Home • Candida arabinofermentans NRRL YB-2248 v1.0
Candida arabinofermentans photo

The white bar indicates scale: 10 micrometers

Photo credit: Dr. Marc-Andre Lachance, University of Western Ontario

Candida arabinofermentans has been sequenced because it is one of only three yeasts known to produce significant amounts of ethanol from arabinose (1).  The others include Ambrosiozyma monospora (2) and a recently described Candida species (3).  As such C. arabinofermentans may serve as a source of genes for fermentation of L-arabinose that can be transferred to yeasts that strongly ferment xylose.  Even though a few xylose-fermenting yeasts will grow on arabinose, the more commonly studied xylose fermenting yeast such as Scheffersomyces (Pichia) stipitis will not ferment this sugar.  L-arabinose metabolism in yeast proceeds through a two-step oxidoreductase pathway similar to that described for Aspergillus (4).  Arabinose metabolism has been engineered into Saccharomyces cerevisiae using both bacterial (5, 6) and fungal (7) routes and fungal transporters for L-arabinose have been cloned (2).  The taxonomic classification of C. arabinofermentans is not well understood (1, 8), but it is likely that the capacity for L-arabinose fermentation is strain specific.

Genome Reference(s)



  1. Kurtzman CP & Dien BS (1998) Candida arabinofermentans, a new L-arabinose fermenting yeast. Antonie Van Leeuwenhoek International Journal of General and Molecular Microbiology 74(4):237-243.
  2. Verho R, Penttila M, & Richard P (2011) Cloning of Two Genes (LAT1,2) Encoding Specific L-Arabinose Transporters of the L-Arabinose Fermenting Yeast Ambrosiozyma monospora. Applied Biochemistry and Biotechnology 164(5):604-611.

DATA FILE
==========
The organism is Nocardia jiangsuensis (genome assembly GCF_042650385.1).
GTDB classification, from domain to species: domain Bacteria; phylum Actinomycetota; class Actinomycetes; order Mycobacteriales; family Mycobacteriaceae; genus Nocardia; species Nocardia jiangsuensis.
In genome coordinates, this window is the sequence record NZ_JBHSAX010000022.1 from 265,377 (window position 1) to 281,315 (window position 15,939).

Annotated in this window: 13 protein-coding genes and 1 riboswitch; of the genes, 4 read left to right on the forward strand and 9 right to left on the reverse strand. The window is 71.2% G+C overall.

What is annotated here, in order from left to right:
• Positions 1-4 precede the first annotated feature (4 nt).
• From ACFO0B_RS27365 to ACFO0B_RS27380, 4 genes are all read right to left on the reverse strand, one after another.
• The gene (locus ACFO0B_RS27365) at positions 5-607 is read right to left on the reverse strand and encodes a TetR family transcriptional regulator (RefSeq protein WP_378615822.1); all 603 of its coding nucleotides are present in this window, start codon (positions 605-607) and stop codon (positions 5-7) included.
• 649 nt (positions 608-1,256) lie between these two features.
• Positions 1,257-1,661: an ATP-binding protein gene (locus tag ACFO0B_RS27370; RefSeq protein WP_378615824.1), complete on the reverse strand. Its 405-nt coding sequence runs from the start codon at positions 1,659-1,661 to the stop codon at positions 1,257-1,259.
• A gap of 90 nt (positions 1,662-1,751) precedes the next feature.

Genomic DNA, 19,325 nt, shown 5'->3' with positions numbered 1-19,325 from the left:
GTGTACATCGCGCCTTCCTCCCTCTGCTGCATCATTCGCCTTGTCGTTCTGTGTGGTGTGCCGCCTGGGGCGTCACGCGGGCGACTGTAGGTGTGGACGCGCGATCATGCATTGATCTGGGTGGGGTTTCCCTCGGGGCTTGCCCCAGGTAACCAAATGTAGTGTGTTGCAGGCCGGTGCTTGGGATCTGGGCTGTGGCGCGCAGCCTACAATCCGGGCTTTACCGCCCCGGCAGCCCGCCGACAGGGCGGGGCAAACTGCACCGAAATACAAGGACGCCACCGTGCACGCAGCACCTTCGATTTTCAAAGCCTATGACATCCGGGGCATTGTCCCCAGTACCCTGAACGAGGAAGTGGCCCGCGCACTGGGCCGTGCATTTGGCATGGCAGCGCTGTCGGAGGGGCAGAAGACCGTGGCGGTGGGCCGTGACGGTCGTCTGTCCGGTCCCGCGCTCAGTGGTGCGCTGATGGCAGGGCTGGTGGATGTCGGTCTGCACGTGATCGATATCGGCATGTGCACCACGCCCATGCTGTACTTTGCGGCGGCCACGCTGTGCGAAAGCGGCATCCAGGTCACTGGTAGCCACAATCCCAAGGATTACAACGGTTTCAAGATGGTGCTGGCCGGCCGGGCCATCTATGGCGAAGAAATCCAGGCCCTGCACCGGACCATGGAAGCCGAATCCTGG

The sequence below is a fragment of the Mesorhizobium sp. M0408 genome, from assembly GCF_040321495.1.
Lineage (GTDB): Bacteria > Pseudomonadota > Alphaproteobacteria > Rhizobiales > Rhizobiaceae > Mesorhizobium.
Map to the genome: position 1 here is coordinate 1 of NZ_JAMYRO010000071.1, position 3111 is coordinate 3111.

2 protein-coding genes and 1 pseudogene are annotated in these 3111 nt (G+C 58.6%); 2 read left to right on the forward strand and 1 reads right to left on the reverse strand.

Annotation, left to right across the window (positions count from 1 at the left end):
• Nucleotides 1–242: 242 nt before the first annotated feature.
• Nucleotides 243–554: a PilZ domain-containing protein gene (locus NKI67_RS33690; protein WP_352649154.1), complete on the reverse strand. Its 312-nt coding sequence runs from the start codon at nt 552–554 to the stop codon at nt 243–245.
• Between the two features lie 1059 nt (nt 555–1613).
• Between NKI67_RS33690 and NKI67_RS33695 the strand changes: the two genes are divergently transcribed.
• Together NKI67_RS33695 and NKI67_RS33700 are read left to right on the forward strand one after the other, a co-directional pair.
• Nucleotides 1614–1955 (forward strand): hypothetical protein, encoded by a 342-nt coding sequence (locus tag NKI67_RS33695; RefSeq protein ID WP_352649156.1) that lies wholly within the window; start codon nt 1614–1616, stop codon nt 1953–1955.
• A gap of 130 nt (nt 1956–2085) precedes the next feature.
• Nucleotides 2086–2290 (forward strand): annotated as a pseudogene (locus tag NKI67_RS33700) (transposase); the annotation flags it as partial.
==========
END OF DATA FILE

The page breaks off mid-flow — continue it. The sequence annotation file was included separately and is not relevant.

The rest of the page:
3. Watanabe I, Ando A, & Nakamura T (2011) Characterization of Candida sp. NY7122, a novel pentose-fermenting soil yeast. J Ind Microbiol Biotechnol.
  4. Mojzita D, Penttila M, & Richard P (2010) Identification of an L-Arabinose Reductase Gene in Aspergillus niger and Its Role in L-Arabinose Catabolism. Journal of Biological Chemistry 285(31):23622-23628.
  5. Becker J & Boles E (2003) A modified Saccharomyces cerevisiae strain that consumes L-arabinose and produces ethanol. Applied and Environmental Microbiology 69(7):4144-4150.
  6. Boles E & Becker J (2003) Construction of an L-arabinose fermenting Saccharomyces cerevisiae strain by genetic engineering and evolutive screening. Yeast 20:S213-S213.
  7. Bera AK, Sedlak M, Khan A, & Ho NWY (2010) Establishment of l-arabinose fermentation in glucose/xylose co-fermenting recombinant Saccharomyces cerevisiae 424A(LNH-ST) by genetic engineering. Applied Microbiology and Biotechnology 87(5):1803-1811.
  8. Rivera FN, et al. (2009) Gut-associated yeast in bark beetles of the genus Dendroctonus Erichson (Coleoptera: Curculionidae: Scolytinae). Biological Journal of the Linnean Society 98(2):325-342.